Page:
Rush triumphantly returned, after a five-year absence, in 2002 with Vapor Trails, a personal and emotional album that at times expressed drummer Neil Peart’s rise from the ashes after the death of his daughter and wife in 1997.
To the untrained ear and more pointedly to the Rush fan, there was little wrong with this album. Who’d a thunk it when Rush announced years ago a desire to remix Vapor Trails. In an interview with that magazine, singer/bassist Geddy Lee said, “The mixes were really loud and brash. The mastering job was harsh and distorted.”
On Tuesday the Vapor Trails remaster effort came to fruition.
Listening to Vapor Trails – Original it’s hard to tell just how muddy the contribution from all three band members is. The remix reveals the true nature of the vocals, bass, guitar work and percussion as each stand out on their own, then come together as one, to produce the final intention of the Vapor Trails album.
The whole album, but especially Lee’s vocal, sounds like the recording was performed through a trumpet mute. Vapor Trails (Remixed) breaths and is one of the best examples of what remixing an album accomplishes.
Peart takes charge on track opener “One Little Victory” as if to say “I’m Back” but for much of the original album his work comes across as timid and more comfortable in the shadows, almost a re-thinking of whether he was ready to return to the limelight. The new mix shows Peart with fashionable in your face percussion with lots of poignant play finally emerging – the “Lost Sounds” if you will. It easy to recognize the remix’s contribution to Peart with how cutting the snare and cymbals emerge from the muck.
Guitarist Alex Lifeson probably fared the best on the original but the clean feel to the album really allows his guitar work to bust through. His solo on “Earthshine” was always simplistically elegant but all the production grime from the original is wiped away.
If you are intimately familiar with Vapor Trails – Original listen to it again in its entirety and then listen to Vapor Trails – Remixed. A number of elements to the songs emerge and it’s then that the listener understands just how under-produced or over-produced (depending on how you look at it) the original was: Check out these Easter eggs:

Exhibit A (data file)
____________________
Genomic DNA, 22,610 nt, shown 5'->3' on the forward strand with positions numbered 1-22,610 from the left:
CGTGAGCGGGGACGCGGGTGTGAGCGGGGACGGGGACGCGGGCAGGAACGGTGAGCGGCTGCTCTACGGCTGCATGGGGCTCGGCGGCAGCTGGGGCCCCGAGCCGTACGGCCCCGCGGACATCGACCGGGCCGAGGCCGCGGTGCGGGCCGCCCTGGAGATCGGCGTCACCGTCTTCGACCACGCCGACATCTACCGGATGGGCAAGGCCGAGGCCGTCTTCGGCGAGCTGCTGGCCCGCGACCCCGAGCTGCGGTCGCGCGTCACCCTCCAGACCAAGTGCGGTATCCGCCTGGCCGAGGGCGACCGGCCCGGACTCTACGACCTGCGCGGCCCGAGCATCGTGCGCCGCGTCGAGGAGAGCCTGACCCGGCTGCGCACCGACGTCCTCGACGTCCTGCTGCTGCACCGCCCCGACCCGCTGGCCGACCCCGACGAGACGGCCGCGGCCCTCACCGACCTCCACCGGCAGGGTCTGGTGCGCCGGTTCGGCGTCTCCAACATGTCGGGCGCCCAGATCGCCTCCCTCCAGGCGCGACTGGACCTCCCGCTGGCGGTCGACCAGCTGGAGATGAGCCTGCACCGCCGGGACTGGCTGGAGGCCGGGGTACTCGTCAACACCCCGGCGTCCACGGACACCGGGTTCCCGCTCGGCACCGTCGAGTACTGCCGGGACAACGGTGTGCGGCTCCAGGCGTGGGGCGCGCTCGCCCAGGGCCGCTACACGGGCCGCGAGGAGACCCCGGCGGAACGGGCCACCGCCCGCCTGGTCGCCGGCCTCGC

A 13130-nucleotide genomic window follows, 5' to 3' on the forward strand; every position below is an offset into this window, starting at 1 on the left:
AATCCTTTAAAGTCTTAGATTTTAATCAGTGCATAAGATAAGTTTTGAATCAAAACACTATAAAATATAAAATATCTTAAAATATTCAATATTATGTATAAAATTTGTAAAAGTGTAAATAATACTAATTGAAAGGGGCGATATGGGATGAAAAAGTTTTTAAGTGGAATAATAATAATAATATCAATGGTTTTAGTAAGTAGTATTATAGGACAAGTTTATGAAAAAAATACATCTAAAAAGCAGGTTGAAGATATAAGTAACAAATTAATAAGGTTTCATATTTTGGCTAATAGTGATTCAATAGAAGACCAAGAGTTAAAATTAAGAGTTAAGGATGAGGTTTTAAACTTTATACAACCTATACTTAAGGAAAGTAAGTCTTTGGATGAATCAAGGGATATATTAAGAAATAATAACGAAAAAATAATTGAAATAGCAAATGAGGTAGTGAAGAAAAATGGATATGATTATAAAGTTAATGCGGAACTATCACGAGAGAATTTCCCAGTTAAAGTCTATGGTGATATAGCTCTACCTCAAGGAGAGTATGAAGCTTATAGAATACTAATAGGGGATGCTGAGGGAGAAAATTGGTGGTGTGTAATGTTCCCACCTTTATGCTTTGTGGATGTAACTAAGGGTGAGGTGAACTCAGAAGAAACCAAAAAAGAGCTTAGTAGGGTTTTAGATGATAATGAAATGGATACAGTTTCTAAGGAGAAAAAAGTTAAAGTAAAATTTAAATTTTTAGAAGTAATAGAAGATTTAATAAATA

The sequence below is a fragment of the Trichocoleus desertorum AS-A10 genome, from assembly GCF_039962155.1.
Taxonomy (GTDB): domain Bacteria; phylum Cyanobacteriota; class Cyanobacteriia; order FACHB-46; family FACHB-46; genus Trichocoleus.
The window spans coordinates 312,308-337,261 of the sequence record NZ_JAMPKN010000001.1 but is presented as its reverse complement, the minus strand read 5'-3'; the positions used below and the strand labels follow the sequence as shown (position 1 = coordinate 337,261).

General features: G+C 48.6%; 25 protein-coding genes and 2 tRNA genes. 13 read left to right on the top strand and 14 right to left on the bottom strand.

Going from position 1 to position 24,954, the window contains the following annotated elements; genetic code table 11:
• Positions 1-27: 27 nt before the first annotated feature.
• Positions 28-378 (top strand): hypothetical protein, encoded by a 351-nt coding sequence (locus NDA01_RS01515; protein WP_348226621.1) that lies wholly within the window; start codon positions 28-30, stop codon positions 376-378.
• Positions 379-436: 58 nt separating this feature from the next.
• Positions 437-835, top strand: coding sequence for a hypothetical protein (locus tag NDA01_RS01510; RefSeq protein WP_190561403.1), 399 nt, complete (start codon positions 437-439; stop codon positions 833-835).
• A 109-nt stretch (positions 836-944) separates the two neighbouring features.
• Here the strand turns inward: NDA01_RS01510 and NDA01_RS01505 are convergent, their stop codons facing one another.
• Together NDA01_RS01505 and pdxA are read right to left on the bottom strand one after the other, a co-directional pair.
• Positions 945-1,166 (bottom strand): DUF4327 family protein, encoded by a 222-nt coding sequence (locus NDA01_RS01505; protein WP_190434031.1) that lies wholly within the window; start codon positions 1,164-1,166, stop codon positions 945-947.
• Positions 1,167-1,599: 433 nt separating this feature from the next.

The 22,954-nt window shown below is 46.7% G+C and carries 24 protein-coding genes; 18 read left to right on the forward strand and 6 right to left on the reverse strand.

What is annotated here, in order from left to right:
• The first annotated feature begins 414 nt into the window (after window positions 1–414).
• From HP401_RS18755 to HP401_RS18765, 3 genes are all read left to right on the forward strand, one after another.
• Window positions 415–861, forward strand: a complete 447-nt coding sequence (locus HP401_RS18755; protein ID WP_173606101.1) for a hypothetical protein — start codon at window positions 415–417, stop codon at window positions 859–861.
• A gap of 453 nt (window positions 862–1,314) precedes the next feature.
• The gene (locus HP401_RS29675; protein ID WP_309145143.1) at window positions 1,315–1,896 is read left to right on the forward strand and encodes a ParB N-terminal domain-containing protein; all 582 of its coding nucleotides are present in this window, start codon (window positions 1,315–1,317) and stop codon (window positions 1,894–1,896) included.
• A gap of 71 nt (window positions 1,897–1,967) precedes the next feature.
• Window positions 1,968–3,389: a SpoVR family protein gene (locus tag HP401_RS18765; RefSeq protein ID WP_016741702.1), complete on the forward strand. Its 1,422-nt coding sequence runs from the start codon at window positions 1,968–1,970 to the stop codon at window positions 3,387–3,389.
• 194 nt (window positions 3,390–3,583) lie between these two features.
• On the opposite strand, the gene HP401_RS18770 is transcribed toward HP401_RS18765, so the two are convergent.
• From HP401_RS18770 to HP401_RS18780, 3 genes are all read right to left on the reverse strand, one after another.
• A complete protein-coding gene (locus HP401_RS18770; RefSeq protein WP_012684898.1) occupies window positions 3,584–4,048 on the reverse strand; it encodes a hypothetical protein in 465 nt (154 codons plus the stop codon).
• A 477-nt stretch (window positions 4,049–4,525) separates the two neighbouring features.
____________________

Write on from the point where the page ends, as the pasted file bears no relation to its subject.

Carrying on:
- Keyboards on Sweet Miracle around the 2:20 mark
- Guitar solo on “One Little Victory” at the 4:18 mark
- Bass on “Ghost Rider” at the :45 mark
- Sound effects on “Ghost Rider” after the 4:00 mark
- Guitar solo on “Ceiling Unlimited” at the 4:00 mark
“Out of the Cradle,” the album’s last track, is almost completely made-over and its new life makes this track a hidden gem.
Vapor Trails-Original was never a bad album and stood out well on its own as another fine effort by Rush. In fact, below is my review of the album in May 2002 for the Orange County Register:
Long dismissed as irrelevant in mainstream music, Rush continues to plunge ahead. After a five-year absence to allow drummer and lyricist Neil Peart to recover from the deaths of his wife and daughter, the power trio releases yet another gem. But heed this warning: Vapor Trails does not continue in the same vein as the fresh “One Little Victory,” released last month as the first single. The band not only has created a new sound, but has managed to blend a little bit of ‘70s, ‘80s and ‘90s Rush into the 13-song effort. The melodic jam-tempos of “Secret Tough” and “Peaceable Kingdom,” the dreamy, almost whimsical “Ghost Rider” and the reflective approach to “Sweet Miracle” explore adventurous territory proving the band has a new directive. Indeed, Rush devotees may scratch their heads, but by the third listen the fire will be brighter than ever. Grade: A-.
Rush completely under represented this album on the Vapor Trails tour in 2002 playing just four songs off an album with 13 tracks and most were worthy of the live show. After a side-by-side comparison Vapor Trails-Remixed far surpasses the original and offers such a new experience Rush fans can expect the Vapor Trails – Remixed tour.